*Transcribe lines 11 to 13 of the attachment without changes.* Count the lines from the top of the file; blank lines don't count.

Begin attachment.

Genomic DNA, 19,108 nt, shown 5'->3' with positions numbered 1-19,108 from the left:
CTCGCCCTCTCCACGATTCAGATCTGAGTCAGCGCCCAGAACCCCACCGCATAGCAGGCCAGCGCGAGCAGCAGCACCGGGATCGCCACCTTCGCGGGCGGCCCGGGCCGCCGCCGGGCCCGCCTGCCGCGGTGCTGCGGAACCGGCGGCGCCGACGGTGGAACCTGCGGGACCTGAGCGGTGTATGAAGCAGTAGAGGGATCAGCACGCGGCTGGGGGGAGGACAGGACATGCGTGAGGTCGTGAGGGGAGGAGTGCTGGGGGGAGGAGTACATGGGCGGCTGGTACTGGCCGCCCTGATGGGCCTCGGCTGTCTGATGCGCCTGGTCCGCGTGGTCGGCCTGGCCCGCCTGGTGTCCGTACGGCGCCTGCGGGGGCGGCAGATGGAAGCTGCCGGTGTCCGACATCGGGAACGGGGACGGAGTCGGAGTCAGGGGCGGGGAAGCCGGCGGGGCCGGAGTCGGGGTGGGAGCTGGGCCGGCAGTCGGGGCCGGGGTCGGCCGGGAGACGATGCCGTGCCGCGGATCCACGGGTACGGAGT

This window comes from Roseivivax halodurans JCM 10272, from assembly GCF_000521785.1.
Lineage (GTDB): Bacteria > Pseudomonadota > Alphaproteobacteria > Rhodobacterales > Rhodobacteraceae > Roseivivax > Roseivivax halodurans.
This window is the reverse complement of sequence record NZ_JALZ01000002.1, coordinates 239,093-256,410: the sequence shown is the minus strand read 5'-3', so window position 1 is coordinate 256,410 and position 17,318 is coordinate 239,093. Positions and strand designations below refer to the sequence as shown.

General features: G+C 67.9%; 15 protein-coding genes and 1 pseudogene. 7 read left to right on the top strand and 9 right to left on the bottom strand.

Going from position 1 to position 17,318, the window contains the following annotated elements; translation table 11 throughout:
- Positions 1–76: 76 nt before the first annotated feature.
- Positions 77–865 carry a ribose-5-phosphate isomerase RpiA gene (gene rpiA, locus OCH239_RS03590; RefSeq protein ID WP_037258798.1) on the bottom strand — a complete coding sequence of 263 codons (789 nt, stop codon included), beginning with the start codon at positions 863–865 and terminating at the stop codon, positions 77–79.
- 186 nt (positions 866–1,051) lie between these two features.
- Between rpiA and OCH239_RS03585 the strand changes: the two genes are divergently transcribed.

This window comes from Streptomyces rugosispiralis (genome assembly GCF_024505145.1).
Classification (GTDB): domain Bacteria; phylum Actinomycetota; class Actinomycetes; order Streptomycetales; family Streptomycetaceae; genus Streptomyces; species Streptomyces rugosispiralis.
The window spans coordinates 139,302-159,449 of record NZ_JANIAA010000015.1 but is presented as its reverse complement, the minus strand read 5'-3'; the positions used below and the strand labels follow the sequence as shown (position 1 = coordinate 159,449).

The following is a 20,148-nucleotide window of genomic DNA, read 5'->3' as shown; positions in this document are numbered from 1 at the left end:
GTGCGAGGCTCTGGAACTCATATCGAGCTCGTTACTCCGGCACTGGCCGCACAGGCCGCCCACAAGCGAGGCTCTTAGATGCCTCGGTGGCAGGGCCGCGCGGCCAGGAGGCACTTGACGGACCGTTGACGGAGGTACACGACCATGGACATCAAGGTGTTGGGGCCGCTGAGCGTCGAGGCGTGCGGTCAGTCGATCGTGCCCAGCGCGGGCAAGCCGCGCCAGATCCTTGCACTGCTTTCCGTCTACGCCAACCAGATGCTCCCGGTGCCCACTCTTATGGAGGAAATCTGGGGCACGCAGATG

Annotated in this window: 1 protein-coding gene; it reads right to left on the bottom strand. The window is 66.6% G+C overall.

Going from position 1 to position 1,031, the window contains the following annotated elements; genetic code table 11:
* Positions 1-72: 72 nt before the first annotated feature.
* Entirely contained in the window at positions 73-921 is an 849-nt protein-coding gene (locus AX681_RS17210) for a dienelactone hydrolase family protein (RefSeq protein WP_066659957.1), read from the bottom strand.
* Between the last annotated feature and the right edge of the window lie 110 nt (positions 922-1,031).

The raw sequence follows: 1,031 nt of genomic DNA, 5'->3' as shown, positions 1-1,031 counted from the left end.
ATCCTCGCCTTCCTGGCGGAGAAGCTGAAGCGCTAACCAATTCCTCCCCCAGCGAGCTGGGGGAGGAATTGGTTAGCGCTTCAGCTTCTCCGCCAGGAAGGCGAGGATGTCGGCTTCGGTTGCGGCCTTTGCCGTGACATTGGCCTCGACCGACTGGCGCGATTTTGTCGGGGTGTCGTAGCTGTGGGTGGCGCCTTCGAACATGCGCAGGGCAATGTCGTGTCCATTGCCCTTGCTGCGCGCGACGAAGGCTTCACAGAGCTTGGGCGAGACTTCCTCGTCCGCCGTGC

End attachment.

- Between rpiA and OCH239_RS03585 the strand changes: the two genes are divergently transcribed.

This window comes from Streptomyces rugosispiralis (genome assembly GCF_024505145.1).
Classification (GTDB): domain Bacteria; phylum Actinomycetota; class Actinomycetes; order Streptomycetales; family Streptomycetaceae; genus Streptomyces; species Streptomyces rugosispiralis.